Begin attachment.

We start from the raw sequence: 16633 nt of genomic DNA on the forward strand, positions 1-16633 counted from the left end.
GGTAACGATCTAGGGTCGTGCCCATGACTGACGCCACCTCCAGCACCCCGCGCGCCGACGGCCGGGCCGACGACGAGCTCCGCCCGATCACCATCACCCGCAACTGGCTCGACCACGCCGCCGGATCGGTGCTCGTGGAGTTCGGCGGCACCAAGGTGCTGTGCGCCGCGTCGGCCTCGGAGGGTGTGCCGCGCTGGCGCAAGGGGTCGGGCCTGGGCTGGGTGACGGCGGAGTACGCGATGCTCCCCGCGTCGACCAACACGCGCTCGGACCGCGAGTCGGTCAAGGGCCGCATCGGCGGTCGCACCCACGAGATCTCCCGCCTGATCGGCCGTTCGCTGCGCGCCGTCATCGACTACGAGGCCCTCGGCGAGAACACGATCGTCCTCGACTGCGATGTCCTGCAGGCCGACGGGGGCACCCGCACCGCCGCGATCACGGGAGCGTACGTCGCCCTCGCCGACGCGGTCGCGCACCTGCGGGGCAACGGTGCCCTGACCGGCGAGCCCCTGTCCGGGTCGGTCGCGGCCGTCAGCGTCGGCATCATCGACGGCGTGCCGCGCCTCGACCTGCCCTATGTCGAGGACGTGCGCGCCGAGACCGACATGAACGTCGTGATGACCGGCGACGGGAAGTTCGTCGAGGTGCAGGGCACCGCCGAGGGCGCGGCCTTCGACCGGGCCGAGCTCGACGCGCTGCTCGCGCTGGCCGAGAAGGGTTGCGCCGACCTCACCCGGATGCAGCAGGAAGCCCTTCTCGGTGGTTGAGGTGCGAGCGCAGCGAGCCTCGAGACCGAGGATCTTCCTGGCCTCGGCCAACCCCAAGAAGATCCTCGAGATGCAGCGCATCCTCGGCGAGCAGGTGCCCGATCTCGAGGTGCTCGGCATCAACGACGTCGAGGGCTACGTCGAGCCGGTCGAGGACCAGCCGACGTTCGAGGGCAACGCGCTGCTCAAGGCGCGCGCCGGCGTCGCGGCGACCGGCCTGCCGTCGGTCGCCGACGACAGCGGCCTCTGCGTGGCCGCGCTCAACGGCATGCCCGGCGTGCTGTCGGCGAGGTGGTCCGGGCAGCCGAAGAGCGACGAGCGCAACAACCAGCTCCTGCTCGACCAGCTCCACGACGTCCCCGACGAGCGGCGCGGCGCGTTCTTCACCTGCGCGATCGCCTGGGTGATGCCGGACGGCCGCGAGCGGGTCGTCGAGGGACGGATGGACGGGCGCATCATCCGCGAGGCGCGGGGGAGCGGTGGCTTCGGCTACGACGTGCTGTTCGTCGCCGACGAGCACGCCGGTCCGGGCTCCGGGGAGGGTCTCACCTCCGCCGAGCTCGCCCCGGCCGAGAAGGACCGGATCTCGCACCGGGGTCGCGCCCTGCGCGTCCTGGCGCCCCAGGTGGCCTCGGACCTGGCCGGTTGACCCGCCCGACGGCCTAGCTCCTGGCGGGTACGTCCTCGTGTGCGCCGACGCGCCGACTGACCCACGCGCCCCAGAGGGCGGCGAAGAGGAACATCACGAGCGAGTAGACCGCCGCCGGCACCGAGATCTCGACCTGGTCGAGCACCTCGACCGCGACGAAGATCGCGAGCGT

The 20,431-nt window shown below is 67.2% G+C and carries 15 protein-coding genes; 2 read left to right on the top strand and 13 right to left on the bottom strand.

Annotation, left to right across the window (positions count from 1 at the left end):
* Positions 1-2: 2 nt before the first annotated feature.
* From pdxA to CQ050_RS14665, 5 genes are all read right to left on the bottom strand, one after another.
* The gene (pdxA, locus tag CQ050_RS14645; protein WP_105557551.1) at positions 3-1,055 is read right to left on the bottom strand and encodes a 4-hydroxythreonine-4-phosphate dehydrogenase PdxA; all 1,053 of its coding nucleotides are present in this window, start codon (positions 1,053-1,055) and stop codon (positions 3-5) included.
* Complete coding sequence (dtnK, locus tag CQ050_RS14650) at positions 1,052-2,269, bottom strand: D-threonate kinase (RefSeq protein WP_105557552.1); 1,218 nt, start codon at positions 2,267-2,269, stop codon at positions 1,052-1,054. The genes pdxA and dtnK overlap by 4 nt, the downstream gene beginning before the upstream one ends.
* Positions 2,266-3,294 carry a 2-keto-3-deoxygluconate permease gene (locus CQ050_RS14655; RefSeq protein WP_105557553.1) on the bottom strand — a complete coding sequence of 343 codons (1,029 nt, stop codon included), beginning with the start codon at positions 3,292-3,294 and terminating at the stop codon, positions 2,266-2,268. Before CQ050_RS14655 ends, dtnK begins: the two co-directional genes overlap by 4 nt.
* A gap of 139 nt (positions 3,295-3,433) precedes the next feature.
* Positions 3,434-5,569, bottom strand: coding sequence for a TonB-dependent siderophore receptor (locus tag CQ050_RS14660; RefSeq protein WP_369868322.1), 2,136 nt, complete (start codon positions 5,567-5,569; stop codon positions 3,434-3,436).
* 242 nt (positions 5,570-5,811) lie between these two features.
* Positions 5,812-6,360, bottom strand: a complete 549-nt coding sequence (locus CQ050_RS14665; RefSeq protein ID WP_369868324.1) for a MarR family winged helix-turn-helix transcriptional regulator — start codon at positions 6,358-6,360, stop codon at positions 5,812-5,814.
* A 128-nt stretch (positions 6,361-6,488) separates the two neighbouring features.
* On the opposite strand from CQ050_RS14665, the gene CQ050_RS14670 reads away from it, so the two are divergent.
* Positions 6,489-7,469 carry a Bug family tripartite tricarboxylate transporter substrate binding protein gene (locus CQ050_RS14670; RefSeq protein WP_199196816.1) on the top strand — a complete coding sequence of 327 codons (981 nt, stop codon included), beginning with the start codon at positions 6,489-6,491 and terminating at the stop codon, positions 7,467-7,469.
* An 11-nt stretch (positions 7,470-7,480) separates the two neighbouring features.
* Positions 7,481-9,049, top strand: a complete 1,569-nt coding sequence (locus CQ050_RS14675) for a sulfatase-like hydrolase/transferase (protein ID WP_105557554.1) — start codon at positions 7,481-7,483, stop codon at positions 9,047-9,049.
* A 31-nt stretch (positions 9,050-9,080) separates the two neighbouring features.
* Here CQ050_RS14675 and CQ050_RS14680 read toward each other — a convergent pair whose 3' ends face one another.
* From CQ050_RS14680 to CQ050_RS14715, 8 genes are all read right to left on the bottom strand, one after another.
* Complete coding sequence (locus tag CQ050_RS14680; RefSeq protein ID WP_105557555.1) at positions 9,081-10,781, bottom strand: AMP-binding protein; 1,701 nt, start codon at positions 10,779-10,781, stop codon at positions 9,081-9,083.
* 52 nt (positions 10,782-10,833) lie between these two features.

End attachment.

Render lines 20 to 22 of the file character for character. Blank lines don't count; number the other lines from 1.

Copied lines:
* Here CQ050_RS14675 and CQ050_RS14680 read toward each other — a convergent pair whose 3' ends face one another.
* From CQ050_RS14680 to CQ050_RS14715, 8 genes are all read right to left on the bottom strand, one after another.
* Complete coding sequence (locus tag CQ050_RS14680; RefSeq protein ID WP_105557555.1) at positions 9,081-10,781, bottom strand: AMP-binding protein; 1,701 nt, start codon at positions 10,779-10,781, stop codon at positions 9,081-9,083.